On Thursday, satellite service provider Intelsat announced that one of its communications satellites is now completely lost in orbit above Earth, rendering the vehicle an unmovable piece of space debris. Intelsat says that something damaged the satellite, causing its onboard propellant to leak out into space. Now, without the ability to maneuver and communicate, the satellite could pose a potential threat to other vehicles in the same orbit.
For Intelsat, the most obvious consequence of the loss is a financial one. Built by Boeing, the satellite, called Intelsat 29e, cost between $400 and $450 million and was supposed to operate up to 15 years in space. But now its lifetime has been cut short after just three years in orbit, preventing Intelsat from receiving any planned revenue from the spacecraft’s communications coverage over North and South America.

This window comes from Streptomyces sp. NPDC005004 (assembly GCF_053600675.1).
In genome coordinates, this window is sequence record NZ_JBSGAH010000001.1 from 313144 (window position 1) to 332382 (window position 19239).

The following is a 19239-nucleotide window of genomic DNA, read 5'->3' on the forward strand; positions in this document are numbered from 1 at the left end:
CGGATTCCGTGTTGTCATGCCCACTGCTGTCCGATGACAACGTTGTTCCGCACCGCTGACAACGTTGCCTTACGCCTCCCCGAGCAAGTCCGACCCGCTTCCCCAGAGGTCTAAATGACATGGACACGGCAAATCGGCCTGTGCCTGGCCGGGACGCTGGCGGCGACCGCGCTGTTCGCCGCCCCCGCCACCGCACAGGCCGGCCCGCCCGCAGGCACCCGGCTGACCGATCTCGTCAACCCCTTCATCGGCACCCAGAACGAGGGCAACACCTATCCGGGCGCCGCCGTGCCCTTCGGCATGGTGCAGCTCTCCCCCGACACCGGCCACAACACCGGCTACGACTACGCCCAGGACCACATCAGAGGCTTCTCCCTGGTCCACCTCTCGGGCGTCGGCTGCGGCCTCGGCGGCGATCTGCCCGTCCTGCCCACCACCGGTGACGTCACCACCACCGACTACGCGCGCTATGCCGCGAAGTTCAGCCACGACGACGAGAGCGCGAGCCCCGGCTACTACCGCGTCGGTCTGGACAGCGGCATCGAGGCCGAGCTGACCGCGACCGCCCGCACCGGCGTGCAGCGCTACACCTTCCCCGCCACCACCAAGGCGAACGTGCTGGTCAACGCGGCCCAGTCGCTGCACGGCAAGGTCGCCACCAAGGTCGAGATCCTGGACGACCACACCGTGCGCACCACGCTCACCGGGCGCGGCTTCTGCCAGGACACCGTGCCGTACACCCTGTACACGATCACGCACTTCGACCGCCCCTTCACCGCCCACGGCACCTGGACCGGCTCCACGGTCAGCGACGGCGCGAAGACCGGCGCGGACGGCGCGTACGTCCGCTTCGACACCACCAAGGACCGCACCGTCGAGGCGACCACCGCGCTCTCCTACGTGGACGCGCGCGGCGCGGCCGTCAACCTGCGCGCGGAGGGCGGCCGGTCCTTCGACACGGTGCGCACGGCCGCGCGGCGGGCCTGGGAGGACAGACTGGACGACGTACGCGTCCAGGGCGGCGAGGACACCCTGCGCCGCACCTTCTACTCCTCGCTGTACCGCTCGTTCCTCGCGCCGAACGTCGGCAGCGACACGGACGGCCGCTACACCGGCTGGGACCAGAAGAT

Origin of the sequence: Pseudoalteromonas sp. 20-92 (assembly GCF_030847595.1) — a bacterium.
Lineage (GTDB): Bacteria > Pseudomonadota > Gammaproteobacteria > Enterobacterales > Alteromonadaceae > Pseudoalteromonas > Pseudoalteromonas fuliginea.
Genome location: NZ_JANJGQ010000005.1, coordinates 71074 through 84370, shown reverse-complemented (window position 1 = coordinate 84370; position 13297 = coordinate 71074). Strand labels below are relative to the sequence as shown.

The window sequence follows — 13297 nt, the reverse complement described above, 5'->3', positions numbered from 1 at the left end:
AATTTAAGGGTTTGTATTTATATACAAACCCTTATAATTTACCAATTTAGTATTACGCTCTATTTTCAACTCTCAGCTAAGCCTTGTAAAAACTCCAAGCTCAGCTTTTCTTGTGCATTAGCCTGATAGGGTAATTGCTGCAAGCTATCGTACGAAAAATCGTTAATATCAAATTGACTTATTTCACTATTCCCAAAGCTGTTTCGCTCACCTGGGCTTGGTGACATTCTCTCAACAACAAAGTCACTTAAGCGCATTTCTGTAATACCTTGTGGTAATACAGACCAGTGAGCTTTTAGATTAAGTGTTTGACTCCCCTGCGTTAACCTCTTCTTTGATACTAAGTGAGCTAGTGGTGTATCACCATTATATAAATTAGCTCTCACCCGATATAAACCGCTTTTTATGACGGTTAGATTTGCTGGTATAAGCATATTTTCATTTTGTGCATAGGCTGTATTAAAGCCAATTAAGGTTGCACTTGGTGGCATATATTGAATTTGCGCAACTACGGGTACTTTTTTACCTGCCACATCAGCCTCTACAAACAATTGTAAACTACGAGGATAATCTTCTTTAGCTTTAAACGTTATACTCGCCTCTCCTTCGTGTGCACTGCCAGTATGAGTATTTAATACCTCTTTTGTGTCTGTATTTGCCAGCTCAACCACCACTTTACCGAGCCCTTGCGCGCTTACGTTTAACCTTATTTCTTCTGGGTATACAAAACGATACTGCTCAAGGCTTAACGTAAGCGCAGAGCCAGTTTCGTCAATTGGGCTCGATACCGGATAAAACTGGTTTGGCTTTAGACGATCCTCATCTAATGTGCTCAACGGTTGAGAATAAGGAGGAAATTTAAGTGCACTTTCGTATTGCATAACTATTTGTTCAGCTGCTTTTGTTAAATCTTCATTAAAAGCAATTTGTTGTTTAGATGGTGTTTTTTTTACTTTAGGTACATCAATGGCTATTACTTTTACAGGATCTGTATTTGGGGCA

But the now-dead satellite is also a liability for other satellites that are on a similar trajectory. The spacecraft’s orbit is a high one above Earth known as geostationary orbit, or GEO — a path above the equator where satellites match the eastward rotation of the planet. That means they essentially “hover” over the same patch of the Earth at all times. It’s a popular spot to deposit communications and surveillance satellites because they just sit in one location of the sky for years.
The problem with this orbit, though, is it’s incredibly high up — around 22,000 miles above the planet’s surface. Satellites in this orbit are less affected by the Earth’s atmosphere and aren’t dragged down as easily as satellites in lower orbits. So if a satellite fails in this orbit, like Intelsat 29e did, it’s basically stuck up there for hundreds of years and won’t be coming down. Because of the damage Intelsat 29e sustained,